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Issue #1470      1 September 2010

The soul of the “Land of the Pure”

It is the sheer scale of the devastation that leaves one speechless. As one surveys the overhead photos of vast lowland plains inundated with swirling brown water or stares at the upland images of mighty torrents washing away roads, bridges, entire villages, it is the utter scope of the disaster which almost defies comprehension, which far outstrips the power of words to convey.

Only the flint-hearted could be left unmoved by this. The heart aches for Pakistan.

But it is only in the photos of the people that one begins to grasp the full dimension of what is happening and, through that prism, to gain a glimpse into the soul of the Land of the Pure.

Endurance

One hears the stories of building frustration, of bitter complaints against a government so often indifferent in the best of times, and simply unequal to the challenge in these, the worst of times.

But this is not what I see in the photographs, in the images of entire families clinging to trucks to gain higher ground, of people stranded on roof-tops or on the raised strips of highways, of those isolated and forlorn, reaching for a bottle of clean water or a packet of sodden food dropped from a helicopter.

In these images one looks in vain for signs of hysteria, or for righteous indignation. What one sees instead is what one always sees in Pakistanis – endurance: Simple, often noble, endurance.

I have lived some years among Pakistanis. I cannot claim to have done them much good. Instead, my preoccupations have been those which animate the game of nations. I have served a great power which hunts its enemies, pursues its interests, and tries to meet what it sees as its responsibilities in distant places, far from home. I make no apology for this; neither do I expect great credit.

But one cannot travel among the Pakistanis, as I have been privileged to do, without developing a great admiration for their decency and their dignity.

I have found the mass of Pakistanis to be honest, hard-working, devoted to their faith and to their families, hospitable and generous almost to a fault, and devoted to the defence of right as God has given them to see it. But more than anything else, I have come to admire their capacity for endurance.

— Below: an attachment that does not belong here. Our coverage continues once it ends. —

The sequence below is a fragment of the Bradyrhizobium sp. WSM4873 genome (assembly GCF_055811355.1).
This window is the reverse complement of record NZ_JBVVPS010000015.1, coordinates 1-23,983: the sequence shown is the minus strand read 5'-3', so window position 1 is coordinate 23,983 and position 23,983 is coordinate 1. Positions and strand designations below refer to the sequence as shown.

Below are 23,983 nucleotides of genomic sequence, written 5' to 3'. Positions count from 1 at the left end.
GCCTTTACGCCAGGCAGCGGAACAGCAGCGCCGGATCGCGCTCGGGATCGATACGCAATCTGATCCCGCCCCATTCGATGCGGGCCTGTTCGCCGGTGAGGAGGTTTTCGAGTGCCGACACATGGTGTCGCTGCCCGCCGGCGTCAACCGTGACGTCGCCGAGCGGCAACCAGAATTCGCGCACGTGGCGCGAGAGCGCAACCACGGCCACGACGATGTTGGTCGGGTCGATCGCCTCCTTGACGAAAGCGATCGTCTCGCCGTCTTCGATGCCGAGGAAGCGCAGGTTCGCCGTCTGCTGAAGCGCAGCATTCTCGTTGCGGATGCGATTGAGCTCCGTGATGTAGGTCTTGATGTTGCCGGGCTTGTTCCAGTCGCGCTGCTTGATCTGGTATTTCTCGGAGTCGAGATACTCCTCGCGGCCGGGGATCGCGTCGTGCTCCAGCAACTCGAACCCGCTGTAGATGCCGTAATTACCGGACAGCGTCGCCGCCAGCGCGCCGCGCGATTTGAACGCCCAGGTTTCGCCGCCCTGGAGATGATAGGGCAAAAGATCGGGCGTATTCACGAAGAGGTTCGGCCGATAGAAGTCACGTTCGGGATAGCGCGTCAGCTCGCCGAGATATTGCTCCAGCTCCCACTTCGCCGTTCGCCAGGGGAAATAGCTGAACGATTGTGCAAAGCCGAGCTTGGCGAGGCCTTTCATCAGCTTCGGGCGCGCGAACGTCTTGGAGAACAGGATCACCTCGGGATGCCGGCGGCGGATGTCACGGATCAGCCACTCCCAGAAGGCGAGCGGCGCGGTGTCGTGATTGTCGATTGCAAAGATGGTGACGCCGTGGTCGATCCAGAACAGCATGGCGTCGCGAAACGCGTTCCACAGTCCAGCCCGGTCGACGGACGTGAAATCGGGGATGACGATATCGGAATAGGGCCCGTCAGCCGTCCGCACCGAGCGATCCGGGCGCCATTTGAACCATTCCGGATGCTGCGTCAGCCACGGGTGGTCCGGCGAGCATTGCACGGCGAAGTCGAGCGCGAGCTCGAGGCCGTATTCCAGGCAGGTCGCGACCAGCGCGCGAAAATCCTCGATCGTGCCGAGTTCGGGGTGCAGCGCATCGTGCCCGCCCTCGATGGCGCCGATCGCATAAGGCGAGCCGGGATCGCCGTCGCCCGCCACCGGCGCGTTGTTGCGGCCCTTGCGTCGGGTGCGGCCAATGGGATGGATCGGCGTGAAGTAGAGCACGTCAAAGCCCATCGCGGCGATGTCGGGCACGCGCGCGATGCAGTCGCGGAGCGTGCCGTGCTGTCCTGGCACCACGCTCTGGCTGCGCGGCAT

Beset by plagues

The current cataclysm has focused the world’s attention, albeit perhaps only briefly, on the suffering of ordinary Pakistanis.

Without trivialising the acuteness of their current plight, however, it is hard not to see in Pakistan’s current distress a metaphor for the many plagues which beset the mass of Pakistanis even in normal times: The crushing demographic pressures, the growing scarcity of clean water supplies, the slow strangulation of civil and economic infrastructure, the indifference of an elite class whose relation to the masses is most often “extractive,” the woeful lack of public education, the growing radicalism of the militants, and the increasing wantonness of the violence they inflict, mainly upon the innocent.

Eventually, the flood waters will recede. For some time, other calamities will replace them: Persistent economic devastation, disease, perhaps famine. Eventually, these, too, will recede, and the world’s attention will focus elsewhere, if in fact it has not done so already.

No one knows how long the effects of this year’s floods will persist, or how far they will retard Pakistan’s progress towards development. The one thing one can count on is that through it all, Pakistanis will do as they have always done. They will endure.

Robert Grenier was the CIA’s chief of station in Islamabad, Pakistan, from 1999 to 2002. He was also the director of the CIA’s counter-terrorism centre.

Al Jazeera  

Next article – Solidarity Poem

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